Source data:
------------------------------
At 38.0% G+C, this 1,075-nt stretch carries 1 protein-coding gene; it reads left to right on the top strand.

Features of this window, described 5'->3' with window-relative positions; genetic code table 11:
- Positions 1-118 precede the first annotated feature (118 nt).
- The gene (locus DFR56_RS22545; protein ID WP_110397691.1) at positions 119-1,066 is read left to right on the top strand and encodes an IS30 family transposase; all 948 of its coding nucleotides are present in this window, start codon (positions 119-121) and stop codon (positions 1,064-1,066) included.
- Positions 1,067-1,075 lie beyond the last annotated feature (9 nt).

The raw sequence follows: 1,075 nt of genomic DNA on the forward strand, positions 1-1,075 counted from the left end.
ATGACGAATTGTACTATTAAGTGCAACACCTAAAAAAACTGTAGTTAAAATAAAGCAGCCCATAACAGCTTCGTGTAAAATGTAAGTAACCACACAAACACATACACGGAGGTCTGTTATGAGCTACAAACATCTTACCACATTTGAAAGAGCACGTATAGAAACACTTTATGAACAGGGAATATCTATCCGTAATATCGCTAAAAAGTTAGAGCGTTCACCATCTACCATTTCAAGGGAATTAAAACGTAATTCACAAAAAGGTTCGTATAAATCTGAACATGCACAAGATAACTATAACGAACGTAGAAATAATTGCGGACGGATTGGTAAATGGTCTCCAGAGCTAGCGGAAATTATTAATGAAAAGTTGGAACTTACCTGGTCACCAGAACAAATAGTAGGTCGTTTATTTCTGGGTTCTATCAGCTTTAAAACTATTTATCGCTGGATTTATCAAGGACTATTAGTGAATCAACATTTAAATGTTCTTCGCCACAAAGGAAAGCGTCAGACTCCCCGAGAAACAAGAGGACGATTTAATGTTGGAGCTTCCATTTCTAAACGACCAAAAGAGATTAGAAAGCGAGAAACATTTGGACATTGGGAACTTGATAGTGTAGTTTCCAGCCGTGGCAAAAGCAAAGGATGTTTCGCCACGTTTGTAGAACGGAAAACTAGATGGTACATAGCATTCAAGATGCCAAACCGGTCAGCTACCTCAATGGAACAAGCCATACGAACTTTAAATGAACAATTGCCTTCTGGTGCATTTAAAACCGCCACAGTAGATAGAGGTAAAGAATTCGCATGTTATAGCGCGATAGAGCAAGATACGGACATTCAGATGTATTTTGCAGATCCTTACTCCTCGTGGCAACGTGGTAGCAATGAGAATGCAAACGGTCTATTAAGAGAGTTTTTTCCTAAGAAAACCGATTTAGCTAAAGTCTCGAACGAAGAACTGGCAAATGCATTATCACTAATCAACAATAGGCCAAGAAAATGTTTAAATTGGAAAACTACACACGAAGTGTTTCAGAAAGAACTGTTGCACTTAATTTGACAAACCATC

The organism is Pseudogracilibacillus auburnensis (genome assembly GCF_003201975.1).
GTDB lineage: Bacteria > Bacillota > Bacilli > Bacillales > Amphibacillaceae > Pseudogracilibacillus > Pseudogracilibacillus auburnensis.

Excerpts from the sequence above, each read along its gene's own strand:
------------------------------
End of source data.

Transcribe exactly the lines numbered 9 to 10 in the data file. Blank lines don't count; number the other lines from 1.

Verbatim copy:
GTDB lineage: Bacteria > Bacillota > Bacilli > Bacillales > Amphibacillaceae > Pseudogracilibacillus > Pseudogracilibacillus auburnensis.

Excerpts from the sequence above, each read along its gene's own strand: